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First Contact Day!

by Pstonie (5 April 2004)

That's right. As you, and a lot of other people who call themselves Trekkies, didn't know, today is first contact day. I base the idea of first contact day on the aptly named movie, Star Trek - First Contact, and confirmation from StarTrek.com. According to the information from these sources, Zephram Cochran makes first contact with the Vulcans on the 5th of April in the year 2063. Of course, people would much rather have 'Misty from Pokémon takes a bath day' or 'Peter Jackson farts in a jar day' but here it is none-the-less.

Now, I will be celebrating first contact day by sleeping in and then walking around the house in my boxer shorts. Instead of making a day log out of that, I chose to talk about the Star Trek phenomenon instead. I write this, thinking back to what it is that makes Star Trek so special to me, keeping in mind that most readers may have never watched more than one episode of Voyager. You know who you are.

The Star Trek phenomenon, as I call it, started almost forty years ago as a television series that starred the crew of the Enterprise. They were essentially the characters that nearly every person on the face of the planet knows as Capt. Kirk, Mr. Spock, Scotty and so forth. The core of the phenomenon is embodied by six diverse television series and ten motion pictures to date.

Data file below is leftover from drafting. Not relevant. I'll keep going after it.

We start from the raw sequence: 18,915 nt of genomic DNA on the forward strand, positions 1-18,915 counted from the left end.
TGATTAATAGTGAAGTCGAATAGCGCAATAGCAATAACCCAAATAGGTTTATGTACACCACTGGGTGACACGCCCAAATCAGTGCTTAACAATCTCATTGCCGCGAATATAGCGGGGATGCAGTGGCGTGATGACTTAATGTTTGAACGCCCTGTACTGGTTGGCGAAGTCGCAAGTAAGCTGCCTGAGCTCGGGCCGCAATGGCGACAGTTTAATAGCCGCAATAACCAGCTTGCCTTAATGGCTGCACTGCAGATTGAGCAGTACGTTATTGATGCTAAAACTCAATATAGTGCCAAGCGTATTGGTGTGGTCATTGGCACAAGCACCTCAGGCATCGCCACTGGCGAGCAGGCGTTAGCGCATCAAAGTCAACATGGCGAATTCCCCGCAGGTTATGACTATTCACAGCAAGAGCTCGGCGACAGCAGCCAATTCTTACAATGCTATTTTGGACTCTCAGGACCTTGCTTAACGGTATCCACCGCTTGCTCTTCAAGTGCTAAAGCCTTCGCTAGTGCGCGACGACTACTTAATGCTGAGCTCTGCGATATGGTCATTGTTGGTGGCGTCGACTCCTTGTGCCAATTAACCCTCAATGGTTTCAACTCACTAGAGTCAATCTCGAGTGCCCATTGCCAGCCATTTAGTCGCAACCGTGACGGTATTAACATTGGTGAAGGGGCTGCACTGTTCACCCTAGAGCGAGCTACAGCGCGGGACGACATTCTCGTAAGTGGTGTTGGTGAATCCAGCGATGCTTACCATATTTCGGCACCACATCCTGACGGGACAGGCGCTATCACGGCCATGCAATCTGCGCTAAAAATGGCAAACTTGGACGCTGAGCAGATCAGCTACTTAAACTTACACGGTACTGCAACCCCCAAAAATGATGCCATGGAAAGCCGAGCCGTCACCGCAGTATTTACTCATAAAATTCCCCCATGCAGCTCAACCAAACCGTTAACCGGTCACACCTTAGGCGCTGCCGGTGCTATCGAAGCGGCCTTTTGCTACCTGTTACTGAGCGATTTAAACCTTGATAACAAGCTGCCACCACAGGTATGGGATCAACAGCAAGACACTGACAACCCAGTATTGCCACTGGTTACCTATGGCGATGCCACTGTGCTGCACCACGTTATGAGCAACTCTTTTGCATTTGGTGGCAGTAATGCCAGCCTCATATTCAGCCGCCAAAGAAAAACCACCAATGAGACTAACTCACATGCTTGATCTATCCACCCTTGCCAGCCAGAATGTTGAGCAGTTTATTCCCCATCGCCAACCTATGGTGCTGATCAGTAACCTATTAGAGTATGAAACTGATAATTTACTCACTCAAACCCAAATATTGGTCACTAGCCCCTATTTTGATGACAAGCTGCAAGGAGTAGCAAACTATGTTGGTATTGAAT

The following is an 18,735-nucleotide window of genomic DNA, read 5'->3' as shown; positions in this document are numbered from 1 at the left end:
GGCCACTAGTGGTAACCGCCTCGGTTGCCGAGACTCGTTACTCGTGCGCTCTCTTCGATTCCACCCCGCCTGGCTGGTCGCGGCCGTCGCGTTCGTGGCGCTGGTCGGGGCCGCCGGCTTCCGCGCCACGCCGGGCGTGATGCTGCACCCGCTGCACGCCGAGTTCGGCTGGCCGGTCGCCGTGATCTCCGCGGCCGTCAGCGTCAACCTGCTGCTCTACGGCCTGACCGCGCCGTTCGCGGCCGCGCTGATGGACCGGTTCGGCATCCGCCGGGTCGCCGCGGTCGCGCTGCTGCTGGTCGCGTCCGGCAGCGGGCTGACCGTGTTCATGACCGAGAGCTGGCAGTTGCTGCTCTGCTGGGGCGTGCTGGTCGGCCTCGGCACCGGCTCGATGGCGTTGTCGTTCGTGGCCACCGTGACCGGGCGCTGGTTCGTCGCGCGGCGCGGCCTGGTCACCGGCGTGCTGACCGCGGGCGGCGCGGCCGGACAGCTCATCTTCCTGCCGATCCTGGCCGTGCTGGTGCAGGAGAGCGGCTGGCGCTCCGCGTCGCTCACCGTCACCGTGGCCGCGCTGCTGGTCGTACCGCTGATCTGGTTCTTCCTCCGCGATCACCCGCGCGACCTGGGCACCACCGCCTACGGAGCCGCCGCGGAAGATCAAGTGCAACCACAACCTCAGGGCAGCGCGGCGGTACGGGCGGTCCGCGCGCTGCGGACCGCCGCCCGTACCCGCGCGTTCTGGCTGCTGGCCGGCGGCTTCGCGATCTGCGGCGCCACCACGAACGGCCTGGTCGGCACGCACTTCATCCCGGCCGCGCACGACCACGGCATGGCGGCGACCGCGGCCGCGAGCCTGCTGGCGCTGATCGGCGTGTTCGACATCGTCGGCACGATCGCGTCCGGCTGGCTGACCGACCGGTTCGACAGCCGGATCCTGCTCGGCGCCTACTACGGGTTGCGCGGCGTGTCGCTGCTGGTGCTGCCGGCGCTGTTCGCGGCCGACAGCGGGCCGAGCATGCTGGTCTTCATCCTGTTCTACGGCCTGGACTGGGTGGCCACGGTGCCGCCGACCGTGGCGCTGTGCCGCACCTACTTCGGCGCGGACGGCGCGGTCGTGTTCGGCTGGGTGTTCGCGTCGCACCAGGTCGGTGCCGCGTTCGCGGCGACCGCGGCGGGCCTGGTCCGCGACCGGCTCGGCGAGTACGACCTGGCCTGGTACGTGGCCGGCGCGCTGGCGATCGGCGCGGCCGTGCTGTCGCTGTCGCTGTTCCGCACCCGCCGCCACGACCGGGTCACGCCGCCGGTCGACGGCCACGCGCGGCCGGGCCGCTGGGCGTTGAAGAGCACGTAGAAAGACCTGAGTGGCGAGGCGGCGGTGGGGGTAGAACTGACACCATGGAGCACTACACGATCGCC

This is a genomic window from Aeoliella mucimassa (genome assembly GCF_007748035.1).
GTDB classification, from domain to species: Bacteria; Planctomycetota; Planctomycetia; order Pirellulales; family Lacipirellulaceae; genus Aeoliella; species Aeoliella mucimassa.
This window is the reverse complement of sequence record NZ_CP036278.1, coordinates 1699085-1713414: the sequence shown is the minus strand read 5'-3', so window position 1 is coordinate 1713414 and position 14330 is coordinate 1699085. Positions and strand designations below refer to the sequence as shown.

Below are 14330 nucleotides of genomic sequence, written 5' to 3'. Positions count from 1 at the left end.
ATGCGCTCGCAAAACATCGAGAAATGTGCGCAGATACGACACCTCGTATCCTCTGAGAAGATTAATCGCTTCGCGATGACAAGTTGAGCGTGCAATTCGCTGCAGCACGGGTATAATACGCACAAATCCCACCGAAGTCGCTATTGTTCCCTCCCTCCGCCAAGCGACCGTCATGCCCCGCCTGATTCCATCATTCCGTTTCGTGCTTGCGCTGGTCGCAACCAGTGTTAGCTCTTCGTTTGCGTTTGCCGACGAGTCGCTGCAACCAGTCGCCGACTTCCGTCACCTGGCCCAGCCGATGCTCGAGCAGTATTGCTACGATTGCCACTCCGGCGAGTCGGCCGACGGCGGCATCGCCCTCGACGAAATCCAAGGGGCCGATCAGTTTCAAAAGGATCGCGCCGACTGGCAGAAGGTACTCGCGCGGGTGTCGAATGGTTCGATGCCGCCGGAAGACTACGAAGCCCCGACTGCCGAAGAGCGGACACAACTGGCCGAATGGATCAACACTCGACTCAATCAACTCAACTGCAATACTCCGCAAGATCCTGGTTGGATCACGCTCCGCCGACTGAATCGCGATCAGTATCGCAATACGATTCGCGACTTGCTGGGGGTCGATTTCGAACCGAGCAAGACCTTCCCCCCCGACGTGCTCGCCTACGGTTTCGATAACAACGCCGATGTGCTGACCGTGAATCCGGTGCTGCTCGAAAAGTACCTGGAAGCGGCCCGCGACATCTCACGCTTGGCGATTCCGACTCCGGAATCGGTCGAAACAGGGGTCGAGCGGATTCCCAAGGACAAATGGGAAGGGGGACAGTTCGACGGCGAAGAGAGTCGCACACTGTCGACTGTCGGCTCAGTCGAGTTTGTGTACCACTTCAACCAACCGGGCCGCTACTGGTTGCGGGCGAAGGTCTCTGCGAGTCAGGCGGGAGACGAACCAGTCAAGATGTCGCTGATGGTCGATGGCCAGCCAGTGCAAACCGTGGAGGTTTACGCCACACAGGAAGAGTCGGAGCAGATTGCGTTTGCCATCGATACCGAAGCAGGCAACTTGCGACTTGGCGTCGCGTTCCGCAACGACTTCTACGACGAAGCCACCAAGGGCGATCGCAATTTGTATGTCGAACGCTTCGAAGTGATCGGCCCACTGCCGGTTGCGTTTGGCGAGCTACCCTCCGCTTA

Picard and Kirk, Generations
For me, Star Trek is brilliant. It is entertainment that I do not believe has ever been rivalled. It has always had a message, but more than that, it is an idea, a vision, an ideal. On many occasions, the message that an episode tried to convey was pretty literal. TOS handled topics such as racial bias, sexuality and many other things that were problematic at the time. It handled these issues literally, yet no one knew they were being educated. These messages that the shows conveyed ultimately rang true to the idea.

This idea, or vision, was the central focus of the later series named The Next Generation. The idea that the human race as well as the person can be better than they are was paramount throughout the series and became stronger towards the end. As far as entertainment goes; the characters had actual development, the plots had the entire universe, and beyond, to take on. They truly went where no one had gone before.

In the modern day, Star Trek is, of course, represented by Enterprise.

I personally think that the human race can learn a lot from the ideal that Gene Roddenberry had presented so many years ago. If there is one thing that I could wish for the human race, it would be that the core, the idea of Star Trek would live on forever.